The tapestries were purchased in 1591, and their price, 20s. per ell for ‘The Return of Sarah’ which includes gold thread, and 14s. per ell for the others (see below), suggests that they were either new or nearly new. Comparison with a ten-piece ‘Abraham’ set now in the Residenz, Munich and apparently from the same cartoons as the set at Hardwick, also suggests a late sixteenth century date. The Munich set was recorded in the collection of Ottheinrich in 1584 and has been dated to c. 1570 by Campbell, who suggests that this is the ‘edition princeps’ of the second generation of Abraham tapestries. The set at Hardwick can therefore be dated to c. 1580-1590. One of the tapestries at Hardwick, ‘God Appears to Abraham’ (1129441.1), bears an unusual maker’s mark in the form of two ‘S’s facing one another and joined by two crossbars, possibly representing a lyre, or a stylised letter ‘M'; below this is another smaller mark in the form of a hooked line. Neither matches any know signature, and there is no mark indicating the city in which the tapestries were made. The two marks are woven in light blue against the dark blue galloon, and their style is distinct from the monograms usually used by Brussels workshops in the sixteenth century. It is possible that instead the tapestries were woven at Oudenaarde, especially as the merchant who sold them to Bess of Hardwick seems to have had connections with that city (see below).

Although the four tapestries are similar in dimensions and overall construction, they are not a unified set. Most obviously one of the tapestries, ‘The Return of Sarah by the Egyptians’, is woven with gilt-metal thread for the highlights (now tarnished to dark brown), whereas the other three contain no metal thread. This was reflected in the price when the tapestries were purchased. There are also noticeable differences between the borders on the four tapestries, although they share the same basic structure and elements. For two of the tapestries the lower border has been woven separately and then stitched on, possibly a sign of cheap and rapid production…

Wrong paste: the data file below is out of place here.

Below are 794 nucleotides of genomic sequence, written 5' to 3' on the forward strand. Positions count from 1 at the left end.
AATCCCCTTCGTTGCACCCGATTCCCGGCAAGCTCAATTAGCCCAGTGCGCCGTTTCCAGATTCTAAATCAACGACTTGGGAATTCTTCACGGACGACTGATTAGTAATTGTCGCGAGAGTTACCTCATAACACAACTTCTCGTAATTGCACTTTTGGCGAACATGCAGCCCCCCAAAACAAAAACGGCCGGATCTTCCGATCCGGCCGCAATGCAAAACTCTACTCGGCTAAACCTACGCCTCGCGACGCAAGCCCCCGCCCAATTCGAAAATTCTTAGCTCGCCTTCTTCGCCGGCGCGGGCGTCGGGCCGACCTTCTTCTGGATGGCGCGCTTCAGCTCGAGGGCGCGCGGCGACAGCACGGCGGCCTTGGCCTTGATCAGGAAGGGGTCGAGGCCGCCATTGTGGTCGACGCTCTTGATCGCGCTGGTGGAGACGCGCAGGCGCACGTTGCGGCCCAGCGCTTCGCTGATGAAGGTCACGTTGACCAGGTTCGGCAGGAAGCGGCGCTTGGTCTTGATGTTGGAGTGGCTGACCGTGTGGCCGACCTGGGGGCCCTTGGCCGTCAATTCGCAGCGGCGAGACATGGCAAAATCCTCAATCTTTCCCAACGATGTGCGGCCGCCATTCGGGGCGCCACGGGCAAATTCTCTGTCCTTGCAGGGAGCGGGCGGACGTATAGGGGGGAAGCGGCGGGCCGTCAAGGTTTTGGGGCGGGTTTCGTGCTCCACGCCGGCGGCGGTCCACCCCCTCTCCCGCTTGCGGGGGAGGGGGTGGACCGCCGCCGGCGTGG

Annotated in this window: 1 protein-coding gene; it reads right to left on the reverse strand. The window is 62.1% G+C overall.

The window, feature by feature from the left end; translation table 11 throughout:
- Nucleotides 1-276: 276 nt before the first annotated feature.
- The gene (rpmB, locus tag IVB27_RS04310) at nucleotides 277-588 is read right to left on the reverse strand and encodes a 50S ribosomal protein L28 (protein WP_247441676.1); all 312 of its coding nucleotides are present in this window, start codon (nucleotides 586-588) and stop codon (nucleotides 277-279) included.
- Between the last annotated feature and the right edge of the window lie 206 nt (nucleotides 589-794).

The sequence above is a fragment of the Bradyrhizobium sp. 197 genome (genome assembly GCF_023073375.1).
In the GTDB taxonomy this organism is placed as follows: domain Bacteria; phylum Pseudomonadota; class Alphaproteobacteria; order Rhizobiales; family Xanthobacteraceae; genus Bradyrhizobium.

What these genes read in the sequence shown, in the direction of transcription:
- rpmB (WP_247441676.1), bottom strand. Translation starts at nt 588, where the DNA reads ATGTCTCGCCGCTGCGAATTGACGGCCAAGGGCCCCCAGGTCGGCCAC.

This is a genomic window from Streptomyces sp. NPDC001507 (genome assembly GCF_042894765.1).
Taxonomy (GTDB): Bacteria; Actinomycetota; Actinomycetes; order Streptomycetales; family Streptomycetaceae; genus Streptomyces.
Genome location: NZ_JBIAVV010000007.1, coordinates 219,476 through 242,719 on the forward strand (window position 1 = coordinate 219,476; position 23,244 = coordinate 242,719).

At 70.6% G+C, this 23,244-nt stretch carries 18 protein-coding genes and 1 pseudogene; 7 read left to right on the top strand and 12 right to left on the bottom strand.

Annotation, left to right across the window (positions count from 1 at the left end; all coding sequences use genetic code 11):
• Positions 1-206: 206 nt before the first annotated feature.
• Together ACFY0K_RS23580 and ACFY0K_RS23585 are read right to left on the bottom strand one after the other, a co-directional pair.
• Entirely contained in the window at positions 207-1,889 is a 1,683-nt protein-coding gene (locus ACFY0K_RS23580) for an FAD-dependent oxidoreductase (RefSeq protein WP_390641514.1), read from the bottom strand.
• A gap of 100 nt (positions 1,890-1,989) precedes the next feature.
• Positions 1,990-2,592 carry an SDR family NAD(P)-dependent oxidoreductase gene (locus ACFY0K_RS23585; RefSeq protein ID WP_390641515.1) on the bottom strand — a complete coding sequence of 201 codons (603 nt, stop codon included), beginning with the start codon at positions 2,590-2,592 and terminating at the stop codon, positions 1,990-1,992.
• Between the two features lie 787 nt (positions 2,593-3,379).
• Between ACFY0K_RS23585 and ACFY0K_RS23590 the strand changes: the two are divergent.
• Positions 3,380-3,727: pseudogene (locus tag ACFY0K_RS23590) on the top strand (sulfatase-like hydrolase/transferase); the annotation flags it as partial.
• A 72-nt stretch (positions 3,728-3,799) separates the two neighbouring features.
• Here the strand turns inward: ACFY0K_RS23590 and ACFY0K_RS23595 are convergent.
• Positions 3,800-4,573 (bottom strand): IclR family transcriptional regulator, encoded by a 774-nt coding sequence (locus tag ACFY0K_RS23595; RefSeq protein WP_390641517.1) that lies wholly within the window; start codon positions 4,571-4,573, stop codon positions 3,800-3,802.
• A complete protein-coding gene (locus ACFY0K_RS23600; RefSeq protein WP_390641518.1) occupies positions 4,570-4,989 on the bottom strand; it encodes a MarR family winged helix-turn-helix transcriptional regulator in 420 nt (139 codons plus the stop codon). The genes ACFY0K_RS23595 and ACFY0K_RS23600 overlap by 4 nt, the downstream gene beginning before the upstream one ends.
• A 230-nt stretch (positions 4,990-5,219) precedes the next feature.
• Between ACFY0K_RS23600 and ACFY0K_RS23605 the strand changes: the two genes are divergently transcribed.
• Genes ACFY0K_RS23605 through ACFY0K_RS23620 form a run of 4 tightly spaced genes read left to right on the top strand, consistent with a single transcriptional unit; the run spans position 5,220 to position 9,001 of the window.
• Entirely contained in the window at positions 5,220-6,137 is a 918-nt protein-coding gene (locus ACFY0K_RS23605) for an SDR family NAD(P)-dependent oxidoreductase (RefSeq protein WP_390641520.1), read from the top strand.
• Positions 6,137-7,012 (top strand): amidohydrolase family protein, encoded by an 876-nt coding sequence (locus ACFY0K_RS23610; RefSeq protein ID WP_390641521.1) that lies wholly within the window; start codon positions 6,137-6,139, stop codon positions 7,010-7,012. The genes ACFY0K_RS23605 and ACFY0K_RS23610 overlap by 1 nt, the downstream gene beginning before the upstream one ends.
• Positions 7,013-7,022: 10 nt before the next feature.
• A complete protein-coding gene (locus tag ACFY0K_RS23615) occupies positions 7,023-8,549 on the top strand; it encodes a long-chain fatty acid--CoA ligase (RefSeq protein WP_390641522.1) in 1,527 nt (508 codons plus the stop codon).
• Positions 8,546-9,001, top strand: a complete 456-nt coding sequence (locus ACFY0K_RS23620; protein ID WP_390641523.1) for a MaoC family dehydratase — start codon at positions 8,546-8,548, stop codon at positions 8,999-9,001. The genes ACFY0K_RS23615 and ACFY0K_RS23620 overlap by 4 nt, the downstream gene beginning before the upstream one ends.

reb 4

The Hardwick ‘Abraham’ tapestries were bought by Bess of Hardwick during a trip to London in 1591, in four instalments. On 19 March 1591 she paid a certain “Wm. de Mulmaster” £38.15s for “a peece of cloth of Arras wth gould of the Story of Abraham contayninge xxxviii flemishe Els iii qtrs [38 ¾ Flemish Ells]”, at a price of 20 s. per Ell. This must have been ‘The Return of Sarah by the Egyptians’, the only tapestry in the set to contain gold thread. Later the same week Bess paid £24.10s. for “an other peece of Arras of the Storye of Abraham” measuring 35 Flemish Ells at 14 s. the Ell, the lower price reflecting the lack of gold thread. On 20 April 1591 she bought a third Abraham tapestry from Mulmaster for £21, this one measuring 30 Flemish Ells, at the same price of 14 s. per Ell. Finally on 10 July 1591 Bess purchased a fourth and final Abraham tapestry for £28, this one measuring 40 Ells, and again at 14 s. per Ell (Chatsworth Archive, Hardwick MS7, ff. 18r, 21v, 28v). The ‘Wm de Mulmaster’ who sold the tapestries to Bess may have been Willem de Mulmaster, a native of Oudenaarde whose name is mentioned in the register of the Dutch Church in London in 1588, one of the many Flemish protestants who fled to England late sixteenth century. He may have been related to the Gillis de Meulemeester who was a tapestry worker in Bevere, a province of Oudenaarde, in 1552 (Vanwelden 2006, pp. 138, 172).